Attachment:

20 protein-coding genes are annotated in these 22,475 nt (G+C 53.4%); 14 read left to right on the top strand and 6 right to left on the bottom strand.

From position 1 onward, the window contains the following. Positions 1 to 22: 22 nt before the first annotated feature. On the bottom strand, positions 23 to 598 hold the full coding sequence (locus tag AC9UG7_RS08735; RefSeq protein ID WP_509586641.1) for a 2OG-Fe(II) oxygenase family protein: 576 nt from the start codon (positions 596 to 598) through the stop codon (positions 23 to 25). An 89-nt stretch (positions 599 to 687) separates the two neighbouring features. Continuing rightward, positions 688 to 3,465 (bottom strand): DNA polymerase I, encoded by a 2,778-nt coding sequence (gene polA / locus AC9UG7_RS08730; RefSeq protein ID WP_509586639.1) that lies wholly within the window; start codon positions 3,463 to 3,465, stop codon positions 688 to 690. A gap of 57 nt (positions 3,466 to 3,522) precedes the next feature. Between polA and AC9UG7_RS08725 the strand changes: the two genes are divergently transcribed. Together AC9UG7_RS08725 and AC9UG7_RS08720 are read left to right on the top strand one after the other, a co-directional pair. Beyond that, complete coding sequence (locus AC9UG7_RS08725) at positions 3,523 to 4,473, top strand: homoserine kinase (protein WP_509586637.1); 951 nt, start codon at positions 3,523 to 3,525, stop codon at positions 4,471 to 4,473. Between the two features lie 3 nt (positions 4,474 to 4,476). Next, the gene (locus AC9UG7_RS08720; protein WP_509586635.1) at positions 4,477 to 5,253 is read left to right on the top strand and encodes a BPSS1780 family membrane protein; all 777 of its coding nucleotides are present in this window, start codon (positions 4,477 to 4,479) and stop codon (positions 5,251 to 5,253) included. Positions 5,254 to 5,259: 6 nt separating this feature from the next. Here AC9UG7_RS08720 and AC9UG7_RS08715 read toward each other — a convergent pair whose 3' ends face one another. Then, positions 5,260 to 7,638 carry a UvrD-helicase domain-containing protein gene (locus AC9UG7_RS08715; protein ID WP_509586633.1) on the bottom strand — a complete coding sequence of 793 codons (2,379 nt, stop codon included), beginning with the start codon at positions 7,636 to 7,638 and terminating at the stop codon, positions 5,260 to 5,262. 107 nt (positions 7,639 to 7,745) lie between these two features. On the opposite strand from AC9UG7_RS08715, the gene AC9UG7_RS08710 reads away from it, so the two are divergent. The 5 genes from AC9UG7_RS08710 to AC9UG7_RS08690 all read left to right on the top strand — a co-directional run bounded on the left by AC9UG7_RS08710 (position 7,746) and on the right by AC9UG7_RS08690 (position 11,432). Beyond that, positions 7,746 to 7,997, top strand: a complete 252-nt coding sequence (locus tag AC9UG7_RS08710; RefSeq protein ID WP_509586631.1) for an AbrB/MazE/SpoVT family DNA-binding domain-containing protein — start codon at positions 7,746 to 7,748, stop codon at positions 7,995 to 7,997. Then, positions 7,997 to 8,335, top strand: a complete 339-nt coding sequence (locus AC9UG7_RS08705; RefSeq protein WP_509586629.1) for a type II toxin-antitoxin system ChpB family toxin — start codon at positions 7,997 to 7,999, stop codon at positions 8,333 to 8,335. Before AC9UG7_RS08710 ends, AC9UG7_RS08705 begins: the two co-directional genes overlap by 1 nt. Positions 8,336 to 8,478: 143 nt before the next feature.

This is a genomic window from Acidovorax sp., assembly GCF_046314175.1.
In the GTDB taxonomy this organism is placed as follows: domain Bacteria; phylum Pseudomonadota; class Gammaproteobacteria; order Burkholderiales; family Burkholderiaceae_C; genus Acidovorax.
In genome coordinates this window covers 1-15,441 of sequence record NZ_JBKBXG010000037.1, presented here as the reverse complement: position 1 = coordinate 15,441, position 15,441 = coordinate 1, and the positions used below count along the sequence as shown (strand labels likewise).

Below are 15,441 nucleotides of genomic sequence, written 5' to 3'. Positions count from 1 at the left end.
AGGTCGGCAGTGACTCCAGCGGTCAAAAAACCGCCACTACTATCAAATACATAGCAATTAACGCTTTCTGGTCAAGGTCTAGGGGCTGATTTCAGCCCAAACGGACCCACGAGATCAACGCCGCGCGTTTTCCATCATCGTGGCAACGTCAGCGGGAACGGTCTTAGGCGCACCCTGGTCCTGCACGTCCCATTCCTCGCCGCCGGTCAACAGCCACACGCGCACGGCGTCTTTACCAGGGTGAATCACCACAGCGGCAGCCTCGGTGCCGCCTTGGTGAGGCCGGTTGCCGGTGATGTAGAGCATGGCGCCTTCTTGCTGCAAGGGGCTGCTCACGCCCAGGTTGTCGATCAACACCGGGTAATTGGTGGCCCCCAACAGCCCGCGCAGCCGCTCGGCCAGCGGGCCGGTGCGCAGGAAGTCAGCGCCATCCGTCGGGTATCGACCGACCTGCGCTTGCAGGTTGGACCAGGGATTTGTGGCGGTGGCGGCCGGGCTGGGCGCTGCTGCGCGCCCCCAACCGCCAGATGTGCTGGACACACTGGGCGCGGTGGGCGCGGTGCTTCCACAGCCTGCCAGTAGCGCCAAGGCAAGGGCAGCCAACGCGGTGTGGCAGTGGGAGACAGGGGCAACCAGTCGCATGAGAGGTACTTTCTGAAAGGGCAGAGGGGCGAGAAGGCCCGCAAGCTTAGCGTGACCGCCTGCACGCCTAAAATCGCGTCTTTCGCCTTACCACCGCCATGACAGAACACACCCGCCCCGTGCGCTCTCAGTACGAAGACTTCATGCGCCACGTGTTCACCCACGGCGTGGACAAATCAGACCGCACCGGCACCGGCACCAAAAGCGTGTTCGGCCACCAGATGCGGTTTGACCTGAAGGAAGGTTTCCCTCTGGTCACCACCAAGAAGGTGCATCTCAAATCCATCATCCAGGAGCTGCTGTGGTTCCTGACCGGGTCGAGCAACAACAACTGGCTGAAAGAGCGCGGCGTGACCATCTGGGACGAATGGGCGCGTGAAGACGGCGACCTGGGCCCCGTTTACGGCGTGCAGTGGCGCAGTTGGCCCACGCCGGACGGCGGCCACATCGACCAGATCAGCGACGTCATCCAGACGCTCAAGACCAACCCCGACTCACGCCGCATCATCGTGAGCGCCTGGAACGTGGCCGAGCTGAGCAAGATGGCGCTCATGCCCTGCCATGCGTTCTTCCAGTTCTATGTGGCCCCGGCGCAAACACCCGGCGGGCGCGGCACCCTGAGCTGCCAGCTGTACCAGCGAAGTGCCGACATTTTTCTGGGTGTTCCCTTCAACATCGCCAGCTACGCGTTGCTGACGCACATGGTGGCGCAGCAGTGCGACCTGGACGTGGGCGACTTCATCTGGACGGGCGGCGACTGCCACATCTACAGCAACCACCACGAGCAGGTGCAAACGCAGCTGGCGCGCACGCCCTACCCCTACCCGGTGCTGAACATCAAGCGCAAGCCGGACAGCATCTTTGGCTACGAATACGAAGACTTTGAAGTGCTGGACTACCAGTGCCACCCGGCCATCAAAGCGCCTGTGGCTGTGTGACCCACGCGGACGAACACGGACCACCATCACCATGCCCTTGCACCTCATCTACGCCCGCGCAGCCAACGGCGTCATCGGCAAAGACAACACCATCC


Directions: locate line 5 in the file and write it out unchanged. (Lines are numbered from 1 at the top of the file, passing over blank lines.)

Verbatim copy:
In genome coordinates this window covers 1-15,441 of sequence record NZ_JBKBXG010000037.1, presented here as the reverse complement: position 1 = coordinate 15,441, position 15,441 = coordinate 1, and the positions used below count along the sequence as shown (strand labels likewise).